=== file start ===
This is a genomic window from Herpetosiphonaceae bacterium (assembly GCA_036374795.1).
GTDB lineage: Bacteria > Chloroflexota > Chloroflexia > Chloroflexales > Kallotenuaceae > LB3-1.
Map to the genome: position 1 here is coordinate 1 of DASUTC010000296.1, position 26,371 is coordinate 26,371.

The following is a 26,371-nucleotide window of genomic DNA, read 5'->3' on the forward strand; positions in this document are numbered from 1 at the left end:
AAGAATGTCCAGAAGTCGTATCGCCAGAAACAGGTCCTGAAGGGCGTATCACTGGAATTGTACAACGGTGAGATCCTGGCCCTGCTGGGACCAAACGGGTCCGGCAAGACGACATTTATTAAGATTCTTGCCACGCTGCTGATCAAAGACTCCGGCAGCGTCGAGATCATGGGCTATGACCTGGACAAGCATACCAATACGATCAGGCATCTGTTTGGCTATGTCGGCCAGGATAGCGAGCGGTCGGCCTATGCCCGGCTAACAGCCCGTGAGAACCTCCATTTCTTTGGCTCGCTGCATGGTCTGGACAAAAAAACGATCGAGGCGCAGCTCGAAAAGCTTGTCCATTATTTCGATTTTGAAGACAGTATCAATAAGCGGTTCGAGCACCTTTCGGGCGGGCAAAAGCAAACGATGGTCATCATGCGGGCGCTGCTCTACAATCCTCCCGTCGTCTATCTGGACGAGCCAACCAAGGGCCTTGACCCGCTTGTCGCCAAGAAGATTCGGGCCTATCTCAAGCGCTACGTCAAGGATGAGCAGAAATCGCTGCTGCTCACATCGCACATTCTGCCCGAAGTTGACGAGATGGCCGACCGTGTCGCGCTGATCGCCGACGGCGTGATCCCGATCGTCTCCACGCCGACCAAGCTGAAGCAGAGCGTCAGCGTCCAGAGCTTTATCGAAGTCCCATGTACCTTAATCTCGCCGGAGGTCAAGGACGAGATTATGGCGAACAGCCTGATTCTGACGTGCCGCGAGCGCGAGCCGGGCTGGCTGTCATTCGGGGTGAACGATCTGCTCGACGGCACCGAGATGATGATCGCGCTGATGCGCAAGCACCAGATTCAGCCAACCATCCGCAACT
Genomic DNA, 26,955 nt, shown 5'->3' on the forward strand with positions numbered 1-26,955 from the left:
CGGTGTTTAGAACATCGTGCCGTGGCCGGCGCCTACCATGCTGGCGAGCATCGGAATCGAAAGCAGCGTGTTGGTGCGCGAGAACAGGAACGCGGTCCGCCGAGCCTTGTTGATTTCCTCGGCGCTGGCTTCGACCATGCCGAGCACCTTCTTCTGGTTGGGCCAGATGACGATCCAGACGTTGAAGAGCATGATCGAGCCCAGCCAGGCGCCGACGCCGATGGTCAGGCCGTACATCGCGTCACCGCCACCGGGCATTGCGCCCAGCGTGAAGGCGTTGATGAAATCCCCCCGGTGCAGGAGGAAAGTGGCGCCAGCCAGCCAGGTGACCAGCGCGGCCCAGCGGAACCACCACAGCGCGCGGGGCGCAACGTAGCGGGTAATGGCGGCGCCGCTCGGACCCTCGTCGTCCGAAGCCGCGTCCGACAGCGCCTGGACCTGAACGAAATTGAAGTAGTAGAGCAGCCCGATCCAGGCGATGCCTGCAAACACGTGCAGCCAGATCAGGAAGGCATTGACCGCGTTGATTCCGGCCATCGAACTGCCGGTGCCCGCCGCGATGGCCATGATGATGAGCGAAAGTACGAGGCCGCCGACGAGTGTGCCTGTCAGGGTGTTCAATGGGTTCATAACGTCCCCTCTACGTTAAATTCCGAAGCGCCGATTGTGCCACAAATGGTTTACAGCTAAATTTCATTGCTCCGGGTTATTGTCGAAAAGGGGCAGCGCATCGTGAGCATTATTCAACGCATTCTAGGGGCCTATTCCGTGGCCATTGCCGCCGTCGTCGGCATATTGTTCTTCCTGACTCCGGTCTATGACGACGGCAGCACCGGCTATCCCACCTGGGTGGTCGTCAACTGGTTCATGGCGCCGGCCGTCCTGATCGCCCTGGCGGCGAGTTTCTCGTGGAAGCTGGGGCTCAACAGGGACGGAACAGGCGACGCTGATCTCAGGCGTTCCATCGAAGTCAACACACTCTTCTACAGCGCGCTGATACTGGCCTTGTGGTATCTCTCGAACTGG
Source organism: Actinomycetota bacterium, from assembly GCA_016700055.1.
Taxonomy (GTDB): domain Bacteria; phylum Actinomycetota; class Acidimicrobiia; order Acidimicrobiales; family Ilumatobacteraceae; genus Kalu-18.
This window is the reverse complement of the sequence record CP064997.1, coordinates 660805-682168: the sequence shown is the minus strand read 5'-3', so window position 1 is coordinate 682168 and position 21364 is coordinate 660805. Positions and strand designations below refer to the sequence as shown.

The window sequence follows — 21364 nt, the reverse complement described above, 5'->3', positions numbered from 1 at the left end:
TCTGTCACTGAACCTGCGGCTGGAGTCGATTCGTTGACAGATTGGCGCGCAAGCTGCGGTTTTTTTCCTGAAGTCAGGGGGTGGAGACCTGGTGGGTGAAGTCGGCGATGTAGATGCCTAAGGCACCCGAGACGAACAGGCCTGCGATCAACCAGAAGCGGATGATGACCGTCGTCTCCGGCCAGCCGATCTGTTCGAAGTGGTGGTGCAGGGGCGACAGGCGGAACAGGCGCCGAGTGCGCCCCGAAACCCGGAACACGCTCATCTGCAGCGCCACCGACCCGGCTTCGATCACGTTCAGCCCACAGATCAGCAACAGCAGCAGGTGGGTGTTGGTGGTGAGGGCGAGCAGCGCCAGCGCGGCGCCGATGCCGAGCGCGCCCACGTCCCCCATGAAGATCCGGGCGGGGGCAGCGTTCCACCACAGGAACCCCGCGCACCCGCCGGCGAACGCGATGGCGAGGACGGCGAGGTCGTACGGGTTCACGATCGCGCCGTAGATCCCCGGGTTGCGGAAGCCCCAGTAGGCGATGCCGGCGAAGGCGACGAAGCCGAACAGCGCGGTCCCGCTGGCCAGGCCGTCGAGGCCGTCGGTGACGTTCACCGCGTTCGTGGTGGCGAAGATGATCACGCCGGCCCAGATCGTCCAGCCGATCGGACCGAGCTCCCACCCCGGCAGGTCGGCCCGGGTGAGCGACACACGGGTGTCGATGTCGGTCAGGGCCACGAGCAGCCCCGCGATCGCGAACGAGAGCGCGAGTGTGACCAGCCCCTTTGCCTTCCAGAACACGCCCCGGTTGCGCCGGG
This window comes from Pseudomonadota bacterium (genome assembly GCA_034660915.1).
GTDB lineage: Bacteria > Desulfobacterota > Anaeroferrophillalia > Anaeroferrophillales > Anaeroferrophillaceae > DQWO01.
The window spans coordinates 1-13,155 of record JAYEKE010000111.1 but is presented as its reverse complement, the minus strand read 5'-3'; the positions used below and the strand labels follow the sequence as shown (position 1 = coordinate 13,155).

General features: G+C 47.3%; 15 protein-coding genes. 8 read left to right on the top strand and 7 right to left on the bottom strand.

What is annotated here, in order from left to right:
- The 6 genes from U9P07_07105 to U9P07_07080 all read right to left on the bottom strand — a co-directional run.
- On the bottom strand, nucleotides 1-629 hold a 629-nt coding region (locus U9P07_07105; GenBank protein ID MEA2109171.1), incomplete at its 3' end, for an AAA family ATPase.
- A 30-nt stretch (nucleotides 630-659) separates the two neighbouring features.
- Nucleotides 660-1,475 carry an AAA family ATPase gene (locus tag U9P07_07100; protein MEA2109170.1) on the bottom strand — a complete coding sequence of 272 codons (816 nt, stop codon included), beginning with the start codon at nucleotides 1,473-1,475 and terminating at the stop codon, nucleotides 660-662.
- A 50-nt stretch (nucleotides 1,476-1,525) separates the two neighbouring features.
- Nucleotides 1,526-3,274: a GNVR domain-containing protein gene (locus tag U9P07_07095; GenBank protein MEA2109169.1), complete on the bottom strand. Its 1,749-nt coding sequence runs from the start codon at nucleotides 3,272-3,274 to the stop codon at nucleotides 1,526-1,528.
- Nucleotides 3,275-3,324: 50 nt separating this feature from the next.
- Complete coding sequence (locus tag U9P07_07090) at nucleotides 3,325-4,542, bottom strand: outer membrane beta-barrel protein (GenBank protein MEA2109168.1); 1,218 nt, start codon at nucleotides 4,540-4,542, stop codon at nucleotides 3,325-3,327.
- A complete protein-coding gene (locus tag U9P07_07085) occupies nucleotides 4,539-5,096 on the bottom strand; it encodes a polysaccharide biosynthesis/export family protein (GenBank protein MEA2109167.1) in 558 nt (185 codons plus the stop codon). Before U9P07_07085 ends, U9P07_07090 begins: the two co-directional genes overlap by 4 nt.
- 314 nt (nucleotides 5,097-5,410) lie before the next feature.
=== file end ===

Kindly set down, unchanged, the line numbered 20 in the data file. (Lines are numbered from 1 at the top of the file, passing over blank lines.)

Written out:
- A 30-nt stretch (nucleotides 630-659) separates the two neighbouring features.